In 2000 we did use it. We were on an AJWS volunteer assignment in Kanchipurim, India, when, in the middle of the night, Marcia woke with what she thought could be a detached retina. (It actually turned out to be torn.) She went down to the lobby and got the desk clerk to connect her with an international operator. She called the 24-hour emergency number of the evacuation insurance company and talked to a doctor somewhere in Hong Kong. He felt Marcia should be airlifted out of India immediately and got the ball rolling. At first he was going to send us to Bangkok, where he knew of an excellent eye hospital, then called back because he had second thoughts about traffic there and how much time it might take to get from the airport to the hospital. He made new arrangements for us in Singapore and arranged for a car to pick us up at our hotel in the morning. In addition, seats on a nonstop flight were arranged for us and when we arrived in Singapore, an ambulance, driver, and attendant were waiting to take us directly to see the doctor. It was truly extraordinary service.

The bottom line for us is that we want to travel off the beaten path. We try to take precautions and be sensitive to the fact that we are both 69 years old. We have the usual aches and pains (especially me with arthritis, high blood pressure, and high cholesterol) but fortunately nothing yet that can hold us down.

Food and Drink

Our first rule is to always drink bottled water, unless our guidebook specifically states the water is safe. We also avoid ice, unless it's made with purified water, and use only bottled water to brush our teeth.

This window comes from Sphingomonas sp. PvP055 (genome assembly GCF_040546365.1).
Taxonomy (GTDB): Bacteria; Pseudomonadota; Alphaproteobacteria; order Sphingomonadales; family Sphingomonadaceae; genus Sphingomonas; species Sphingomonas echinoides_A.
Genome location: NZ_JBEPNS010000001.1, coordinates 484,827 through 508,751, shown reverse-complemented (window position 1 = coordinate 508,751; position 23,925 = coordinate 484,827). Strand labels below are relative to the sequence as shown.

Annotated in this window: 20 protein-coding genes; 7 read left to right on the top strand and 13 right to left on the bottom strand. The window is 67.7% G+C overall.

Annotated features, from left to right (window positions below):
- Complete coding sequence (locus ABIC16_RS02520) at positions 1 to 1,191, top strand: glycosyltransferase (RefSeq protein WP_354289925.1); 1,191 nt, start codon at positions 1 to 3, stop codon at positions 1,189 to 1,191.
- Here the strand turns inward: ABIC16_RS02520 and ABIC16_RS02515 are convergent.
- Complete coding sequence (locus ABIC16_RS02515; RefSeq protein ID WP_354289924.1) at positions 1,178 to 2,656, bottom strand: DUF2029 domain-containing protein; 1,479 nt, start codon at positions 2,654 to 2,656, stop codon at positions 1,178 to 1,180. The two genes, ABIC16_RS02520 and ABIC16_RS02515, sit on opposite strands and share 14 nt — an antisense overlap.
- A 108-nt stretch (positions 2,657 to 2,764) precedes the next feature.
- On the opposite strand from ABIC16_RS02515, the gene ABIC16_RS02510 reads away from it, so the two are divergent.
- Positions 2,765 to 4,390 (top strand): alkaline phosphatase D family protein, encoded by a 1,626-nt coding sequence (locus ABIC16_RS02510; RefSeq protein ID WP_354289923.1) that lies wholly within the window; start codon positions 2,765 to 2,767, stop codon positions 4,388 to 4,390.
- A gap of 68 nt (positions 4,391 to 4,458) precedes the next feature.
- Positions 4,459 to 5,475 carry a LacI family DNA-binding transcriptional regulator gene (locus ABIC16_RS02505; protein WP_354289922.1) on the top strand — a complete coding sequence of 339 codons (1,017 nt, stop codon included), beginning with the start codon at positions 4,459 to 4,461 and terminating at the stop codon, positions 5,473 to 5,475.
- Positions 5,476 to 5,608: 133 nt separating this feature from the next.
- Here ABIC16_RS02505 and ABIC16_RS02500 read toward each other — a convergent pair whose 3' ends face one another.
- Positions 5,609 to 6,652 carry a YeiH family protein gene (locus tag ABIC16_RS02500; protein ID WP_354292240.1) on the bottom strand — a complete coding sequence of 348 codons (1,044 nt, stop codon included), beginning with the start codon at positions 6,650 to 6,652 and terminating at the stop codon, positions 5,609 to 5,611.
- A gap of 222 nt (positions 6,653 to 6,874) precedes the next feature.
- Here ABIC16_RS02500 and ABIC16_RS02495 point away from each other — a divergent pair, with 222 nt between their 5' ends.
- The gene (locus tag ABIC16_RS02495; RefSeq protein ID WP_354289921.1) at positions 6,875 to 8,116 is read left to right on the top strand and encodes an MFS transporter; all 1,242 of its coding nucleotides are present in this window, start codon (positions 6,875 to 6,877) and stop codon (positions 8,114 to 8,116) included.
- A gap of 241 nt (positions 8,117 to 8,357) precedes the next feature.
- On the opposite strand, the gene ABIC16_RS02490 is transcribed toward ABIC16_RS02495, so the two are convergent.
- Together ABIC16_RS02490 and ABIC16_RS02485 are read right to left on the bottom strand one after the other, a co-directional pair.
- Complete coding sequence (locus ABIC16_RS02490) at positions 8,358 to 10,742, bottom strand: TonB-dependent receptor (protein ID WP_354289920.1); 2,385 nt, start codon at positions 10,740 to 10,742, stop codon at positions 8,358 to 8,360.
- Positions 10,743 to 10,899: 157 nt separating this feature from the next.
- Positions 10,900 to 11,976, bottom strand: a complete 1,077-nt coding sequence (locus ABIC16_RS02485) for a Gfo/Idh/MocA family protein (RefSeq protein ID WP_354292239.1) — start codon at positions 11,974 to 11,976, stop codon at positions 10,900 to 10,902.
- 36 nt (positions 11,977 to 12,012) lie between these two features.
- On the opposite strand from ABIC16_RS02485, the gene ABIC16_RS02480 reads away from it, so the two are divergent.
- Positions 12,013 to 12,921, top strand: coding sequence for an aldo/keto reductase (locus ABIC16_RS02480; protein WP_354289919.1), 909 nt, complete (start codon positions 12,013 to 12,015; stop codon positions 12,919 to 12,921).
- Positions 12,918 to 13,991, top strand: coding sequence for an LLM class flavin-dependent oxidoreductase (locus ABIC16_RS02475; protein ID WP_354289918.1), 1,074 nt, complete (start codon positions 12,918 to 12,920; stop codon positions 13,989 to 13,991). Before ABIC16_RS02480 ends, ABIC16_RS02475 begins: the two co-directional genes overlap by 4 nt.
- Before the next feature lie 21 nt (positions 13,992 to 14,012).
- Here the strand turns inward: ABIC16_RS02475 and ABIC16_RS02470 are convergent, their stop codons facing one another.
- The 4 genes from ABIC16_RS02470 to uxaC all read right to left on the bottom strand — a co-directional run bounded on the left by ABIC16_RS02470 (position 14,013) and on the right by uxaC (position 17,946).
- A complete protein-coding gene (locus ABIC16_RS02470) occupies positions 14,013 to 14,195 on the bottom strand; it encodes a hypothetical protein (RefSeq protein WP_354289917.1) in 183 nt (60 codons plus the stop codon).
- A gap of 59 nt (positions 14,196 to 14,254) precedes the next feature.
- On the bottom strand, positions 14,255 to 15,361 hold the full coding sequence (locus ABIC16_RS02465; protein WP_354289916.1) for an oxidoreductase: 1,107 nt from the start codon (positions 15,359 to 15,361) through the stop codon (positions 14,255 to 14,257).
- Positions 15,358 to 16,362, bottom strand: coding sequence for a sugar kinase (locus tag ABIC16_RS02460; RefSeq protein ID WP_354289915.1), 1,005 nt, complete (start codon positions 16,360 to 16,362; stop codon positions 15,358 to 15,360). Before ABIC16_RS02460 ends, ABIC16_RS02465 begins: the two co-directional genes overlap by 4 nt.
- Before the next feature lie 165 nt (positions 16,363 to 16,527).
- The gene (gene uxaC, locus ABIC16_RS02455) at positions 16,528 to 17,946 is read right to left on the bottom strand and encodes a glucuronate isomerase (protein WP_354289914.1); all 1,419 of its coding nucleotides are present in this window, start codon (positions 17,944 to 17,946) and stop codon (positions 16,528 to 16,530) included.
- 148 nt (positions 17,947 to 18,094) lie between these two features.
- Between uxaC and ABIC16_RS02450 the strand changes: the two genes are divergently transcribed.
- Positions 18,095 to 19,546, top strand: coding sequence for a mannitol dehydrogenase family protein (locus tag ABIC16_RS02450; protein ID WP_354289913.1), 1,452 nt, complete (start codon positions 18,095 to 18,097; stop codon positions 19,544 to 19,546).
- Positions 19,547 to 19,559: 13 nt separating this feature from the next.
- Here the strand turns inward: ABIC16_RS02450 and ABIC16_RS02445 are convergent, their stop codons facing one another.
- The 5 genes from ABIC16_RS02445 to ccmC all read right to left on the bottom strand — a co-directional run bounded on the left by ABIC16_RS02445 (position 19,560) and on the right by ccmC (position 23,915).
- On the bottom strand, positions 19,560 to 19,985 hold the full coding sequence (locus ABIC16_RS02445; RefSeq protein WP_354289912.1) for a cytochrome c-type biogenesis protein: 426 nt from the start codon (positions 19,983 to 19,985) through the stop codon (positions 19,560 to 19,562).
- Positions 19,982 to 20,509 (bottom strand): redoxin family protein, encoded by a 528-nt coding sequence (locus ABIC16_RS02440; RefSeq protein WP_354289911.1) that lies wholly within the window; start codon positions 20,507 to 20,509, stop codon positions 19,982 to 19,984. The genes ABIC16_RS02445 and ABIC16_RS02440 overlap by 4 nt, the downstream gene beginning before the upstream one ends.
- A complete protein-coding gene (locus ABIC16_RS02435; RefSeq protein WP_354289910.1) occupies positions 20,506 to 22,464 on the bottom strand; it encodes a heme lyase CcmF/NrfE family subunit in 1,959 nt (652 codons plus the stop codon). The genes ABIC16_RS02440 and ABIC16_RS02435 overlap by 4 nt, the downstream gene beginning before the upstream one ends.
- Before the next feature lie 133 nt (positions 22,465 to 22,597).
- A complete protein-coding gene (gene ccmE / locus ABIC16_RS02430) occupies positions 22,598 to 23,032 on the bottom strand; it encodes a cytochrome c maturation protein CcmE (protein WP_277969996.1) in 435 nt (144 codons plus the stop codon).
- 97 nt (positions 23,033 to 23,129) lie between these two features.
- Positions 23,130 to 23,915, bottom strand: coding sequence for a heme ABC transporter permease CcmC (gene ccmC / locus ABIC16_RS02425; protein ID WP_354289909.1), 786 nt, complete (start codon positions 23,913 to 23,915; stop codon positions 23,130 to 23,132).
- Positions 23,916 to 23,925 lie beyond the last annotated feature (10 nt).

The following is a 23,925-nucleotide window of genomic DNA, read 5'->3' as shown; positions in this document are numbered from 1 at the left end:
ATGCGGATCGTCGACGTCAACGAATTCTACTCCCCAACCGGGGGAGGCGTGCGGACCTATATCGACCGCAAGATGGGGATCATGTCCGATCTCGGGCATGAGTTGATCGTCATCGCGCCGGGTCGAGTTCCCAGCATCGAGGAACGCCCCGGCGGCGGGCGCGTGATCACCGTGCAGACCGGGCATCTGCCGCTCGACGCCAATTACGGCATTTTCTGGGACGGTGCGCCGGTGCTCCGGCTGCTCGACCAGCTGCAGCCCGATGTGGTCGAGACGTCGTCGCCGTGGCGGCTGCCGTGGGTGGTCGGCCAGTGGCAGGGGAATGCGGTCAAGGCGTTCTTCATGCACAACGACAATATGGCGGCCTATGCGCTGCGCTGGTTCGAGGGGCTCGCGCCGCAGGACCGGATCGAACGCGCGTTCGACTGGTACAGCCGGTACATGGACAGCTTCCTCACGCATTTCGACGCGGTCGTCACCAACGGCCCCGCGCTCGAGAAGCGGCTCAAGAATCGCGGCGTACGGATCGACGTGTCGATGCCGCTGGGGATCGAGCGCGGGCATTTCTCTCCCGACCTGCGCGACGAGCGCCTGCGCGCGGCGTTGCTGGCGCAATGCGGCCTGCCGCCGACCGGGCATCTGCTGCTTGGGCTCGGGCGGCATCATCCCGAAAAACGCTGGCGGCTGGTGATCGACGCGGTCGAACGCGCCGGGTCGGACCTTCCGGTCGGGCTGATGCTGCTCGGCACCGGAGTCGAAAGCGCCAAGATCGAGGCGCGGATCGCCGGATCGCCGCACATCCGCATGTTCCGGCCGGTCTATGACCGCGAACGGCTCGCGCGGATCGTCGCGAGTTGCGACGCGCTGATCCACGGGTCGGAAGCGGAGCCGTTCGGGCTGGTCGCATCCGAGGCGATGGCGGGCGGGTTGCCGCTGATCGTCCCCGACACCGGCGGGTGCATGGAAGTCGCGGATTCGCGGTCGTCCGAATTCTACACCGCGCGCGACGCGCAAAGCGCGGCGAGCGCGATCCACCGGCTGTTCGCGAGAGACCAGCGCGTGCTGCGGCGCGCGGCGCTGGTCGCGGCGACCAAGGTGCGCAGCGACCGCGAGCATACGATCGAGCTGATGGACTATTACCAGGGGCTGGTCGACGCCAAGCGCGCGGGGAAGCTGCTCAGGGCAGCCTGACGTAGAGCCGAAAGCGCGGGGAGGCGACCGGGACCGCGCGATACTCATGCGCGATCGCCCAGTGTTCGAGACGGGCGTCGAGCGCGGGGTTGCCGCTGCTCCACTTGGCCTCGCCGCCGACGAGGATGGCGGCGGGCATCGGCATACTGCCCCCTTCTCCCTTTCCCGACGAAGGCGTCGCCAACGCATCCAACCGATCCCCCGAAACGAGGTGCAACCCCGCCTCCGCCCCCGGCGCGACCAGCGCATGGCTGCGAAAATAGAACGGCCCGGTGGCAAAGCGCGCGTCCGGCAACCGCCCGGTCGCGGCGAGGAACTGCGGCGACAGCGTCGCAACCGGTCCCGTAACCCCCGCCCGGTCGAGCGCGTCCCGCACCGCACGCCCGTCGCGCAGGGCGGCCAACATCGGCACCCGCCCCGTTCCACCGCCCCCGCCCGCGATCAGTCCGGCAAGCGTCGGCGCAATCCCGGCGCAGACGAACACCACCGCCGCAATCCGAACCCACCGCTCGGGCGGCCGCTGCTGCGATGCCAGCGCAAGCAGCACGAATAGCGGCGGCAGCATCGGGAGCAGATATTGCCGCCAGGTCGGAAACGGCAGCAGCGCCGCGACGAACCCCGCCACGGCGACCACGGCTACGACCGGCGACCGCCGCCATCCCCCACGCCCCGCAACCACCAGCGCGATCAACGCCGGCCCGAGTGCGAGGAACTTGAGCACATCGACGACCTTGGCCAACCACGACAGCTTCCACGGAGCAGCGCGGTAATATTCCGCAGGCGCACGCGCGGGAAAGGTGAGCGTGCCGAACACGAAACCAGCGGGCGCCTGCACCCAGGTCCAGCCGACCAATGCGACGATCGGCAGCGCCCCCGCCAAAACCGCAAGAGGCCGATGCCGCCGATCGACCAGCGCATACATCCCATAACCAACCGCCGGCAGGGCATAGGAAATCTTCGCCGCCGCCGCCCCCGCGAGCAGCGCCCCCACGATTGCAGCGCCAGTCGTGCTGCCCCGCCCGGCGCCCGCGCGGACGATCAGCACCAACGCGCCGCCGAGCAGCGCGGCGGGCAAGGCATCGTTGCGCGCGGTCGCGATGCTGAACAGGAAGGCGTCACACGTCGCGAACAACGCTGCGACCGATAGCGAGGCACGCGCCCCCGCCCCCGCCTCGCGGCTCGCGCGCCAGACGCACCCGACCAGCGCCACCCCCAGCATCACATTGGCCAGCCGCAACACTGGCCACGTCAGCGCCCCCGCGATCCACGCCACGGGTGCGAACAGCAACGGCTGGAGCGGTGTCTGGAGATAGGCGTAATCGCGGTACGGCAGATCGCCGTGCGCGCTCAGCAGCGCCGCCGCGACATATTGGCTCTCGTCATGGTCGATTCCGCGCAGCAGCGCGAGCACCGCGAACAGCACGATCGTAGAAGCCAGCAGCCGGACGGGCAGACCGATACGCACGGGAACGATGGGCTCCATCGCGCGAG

Eating is a bit more complicated. Good food is important to us, and in our opinion the tastiest fare is often in marketplaces and street stalls, and we prefer to eat where the locals eat. We look for food stalls that are busy and that have a fast turnover. In warm countries, where there usually isn't refrigeration, we don't eat anything that has been sitting around. We always look first at the people running the place or preparing the food. If they look clean and efficient, we look at the food, the pots and pans, and the level of cleanliness. If we're comfortable with what we see, we eat.

One of the things we like in these settings is that dishes and utensils are not involved. In India and Southeast Asia, food is often served on banana leaves, or something similar, and you use your fingers. (Even the sit-down restaurants in many of these countries are like this, with a bank of sinks at the door for hand washing before and after a meal.) It's actually a point of pride for us to be able to eat stews and curries with our fingers. When we first did this, with considerable difficulty, years ago in Malaysia, we couldn't take our eyes off a group of Muslim women in white burkas eating in this manner without getting a single stain on their clothes.

Sharing meals with new friends can be somewhat of a balancing act between not wanting to be rude and not wanting to get sick. Because we so frequently go to places not visited by many tourists, people often stop us on the street to talk. Conversation leads to invitations for tea or a meal in the most basic homes. We sit with our hosts and take out our water bottles, explaining that our stomachs have not yet made the adjustment to local food, but that still, we want to visit with them and chat. Sometimes we accept tea, but ask that the water be boiled for several minutes. In situations where we've felt safe, such as during homestays and at weddings, we've had some of our most delicious and memorable meals.